What low FAFSA applications could mean for the 2022-23 academic year
Could college enrollments be headed for another fall in 2022-23?
One early sign pointing toward the potential for declines is the Free Application for Federal Student Aid, or FAFSA, filings. Overall, they are down 9%, according to Department of Education data gleaned by the National College Attainment Network. Perhaps more serious is the drop-off in FAFSA renewals, which have fallen 12%.
Even with a bounce-back in March and solid numbers from first-time filers, there are indications that students may not be as enamored with the prospects of postsecondary education as they were even a few years ago. A number of factors, including increased employment opportunities, affordability and time to earn degrees might be driving the slowdown in FAFSA entries. Either way, it is something higher education leaders must monitor closely through the summer months.
“We think about FAFSA as a leading indicator of enrollment and retention,” says Bill DeBaun, senior director of data and strategic initiatives at NCAN. “We think about it as a signal of students’ intent to enroll. If we are seeing this very large decline in renewals, we have to consider the very real possibility that students are sending a signal that their enrollment decisions have changed.”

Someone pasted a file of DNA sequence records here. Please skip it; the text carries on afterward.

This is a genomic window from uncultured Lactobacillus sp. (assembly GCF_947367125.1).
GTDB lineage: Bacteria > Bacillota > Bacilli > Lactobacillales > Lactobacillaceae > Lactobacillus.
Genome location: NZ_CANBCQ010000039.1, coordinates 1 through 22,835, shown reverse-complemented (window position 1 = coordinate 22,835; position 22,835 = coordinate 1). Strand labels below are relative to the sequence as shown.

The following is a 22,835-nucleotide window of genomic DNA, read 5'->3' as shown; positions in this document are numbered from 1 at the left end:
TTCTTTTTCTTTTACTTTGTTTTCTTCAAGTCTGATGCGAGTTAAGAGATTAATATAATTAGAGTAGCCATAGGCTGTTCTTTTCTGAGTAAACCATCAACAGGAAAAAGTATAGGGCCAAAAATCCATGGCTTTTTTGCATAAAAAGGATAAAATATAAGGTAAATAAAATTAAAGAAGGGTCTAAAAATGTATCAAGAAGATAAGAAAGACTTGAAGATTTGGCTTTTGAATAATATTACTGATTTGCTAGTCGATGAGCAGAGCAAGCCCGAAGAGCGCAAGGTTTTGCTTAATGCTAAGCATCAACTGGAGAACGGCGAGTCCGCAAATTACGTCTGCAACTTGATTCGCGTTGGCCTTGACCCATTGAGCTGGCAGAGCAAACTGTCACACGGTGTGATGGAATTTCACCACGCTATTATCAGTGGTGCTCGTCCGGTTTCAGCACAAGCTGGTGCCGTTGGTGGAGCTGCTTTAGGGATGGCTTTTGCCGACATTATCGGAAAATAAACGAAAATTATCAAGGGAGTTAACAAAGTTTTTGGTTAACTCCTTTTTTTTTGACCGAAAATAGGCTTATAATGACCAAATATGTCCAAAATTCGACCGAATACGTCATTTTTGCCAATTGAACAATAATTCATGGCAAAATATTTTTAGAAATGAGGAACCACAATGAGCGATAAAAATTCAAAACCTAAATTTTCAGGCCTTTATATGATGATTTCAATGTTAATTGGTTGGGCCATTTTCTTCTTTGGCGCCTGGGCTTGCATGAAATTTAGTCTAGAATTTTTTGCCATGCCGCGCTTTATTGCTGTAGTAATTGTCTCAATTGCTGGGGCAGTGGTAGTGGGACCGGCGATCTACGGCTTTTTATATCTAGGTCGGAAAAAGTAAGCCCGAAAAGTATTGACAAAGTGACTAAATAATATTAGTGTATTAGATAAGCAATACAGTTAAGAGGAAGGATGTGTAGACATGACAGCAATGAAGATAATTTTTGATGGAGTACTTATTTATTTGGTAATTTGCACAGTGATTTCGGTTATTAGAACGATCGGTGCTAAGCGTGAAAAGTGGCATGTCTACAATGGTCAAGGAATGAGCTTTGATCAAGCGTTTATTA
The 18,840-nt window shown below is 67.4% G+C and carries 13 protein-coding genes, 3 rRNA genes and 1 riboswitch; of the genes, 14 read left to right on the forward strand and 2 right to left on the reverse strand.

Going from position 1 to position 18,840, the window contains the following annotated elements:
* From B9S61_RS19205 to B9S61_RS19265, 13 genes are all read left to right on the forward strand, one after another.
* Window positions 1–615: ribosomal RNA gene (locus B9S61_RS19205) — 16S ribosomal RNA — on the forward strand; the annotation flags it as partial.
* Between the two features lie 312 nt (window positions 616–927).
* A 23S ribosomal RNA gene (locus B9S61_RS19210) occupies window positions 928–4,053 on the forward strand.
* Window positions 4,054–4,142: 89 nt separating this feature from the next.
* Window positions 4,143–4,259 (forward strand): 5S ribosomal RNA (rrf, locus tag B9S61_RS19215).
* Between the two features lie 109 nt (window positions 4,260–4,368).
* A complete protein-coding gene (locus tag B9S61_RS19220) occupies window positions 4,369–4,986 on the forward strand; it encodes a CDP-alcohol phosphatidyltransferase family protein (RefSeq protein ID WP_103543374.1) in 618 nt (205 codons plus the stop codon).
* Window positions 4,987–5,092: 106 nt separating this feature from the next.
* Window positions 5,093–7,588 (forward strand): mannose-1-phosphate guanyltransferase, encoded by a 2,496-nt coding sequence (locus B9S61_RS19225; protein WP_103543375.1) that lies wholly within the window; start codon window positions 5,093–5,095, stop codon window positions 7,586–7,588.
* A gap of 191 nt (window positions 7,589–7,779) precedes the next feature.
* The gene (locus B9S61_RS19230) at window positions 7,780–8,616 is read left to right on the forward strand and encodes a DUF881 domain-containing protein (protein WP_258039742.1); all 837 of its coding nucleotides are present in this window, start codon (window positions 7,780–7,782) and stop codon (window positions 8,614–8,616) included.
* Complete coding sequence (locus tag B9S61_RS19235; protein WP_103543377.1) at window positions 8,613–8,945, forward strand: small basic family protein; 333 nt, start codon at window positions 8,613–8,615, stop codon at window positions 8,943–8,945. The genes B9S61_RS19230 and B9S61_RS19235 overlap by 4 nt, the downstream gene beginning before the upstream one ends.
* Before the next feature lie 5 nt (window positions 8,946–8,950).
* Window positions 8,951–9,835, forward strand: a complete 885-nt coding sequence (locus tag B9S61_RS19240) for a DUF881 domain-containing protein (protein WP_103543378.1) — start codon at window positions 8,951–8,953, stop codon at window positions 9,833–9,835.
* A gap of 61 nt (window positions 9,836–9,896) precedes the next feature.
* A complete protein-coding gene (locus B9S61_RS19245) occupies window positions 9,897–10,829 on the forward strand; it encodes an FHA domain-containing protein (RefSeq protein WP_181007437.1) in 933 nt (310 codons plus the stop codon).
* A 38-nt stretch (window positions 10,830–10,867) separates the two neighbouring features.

This past year, higher education enrollments fell about 3%, according to data from the National Student Clearinghouse Research Center, despite the fact that institutions welcomed back in-person learning and made a stronger push toward shorter-term credentials and career-driven pathways. In a tight economy, the need for credentials should be heightened heading to 2022-23.
“We expect enrollment to be countercyclical to the economy. We saw in the recession, students flooded back to colleges and universities to upskill and retool when the job market was bad. This is the polar opposite,” DeBaun said. “Employers are lowering their demand for credentials because they need people in the workforce so badly. So you have an outflow of students from colleges and universities. Some of this is to be expected at the macroeconomic level, but it’s the size of the declines that we’re talking about that we wanted to raise attention to. Not just because of the implications for students, but also universities and colleges need to understand that if they do not do something to encourage them to come back, we could be seeing a much smaller student body on campus this fall.”
The most recent FAFSA cycle beginning last fall started historically slow, with filings down 30% or more between Oct. 1 and Nov. 30 at some income levels. Those leveled out in the first two months of the year and increased in February and March, but it was not enough to overcome huge early losses. Overall filings compared with 2019-20 have dropped by almost 20%.
“In the short term, students are maybe looking at their opportunity costs and saying, I can make decent wages in the workforce,” DeBaun says. “Foregoing those wages is difficult for some students. The concern that I have is that when students stop out and wind up in debt with no degree, that’s associated with higher rates of loan defaults. They’re not really getting the long-term workforce bump that they would get with having a credential.”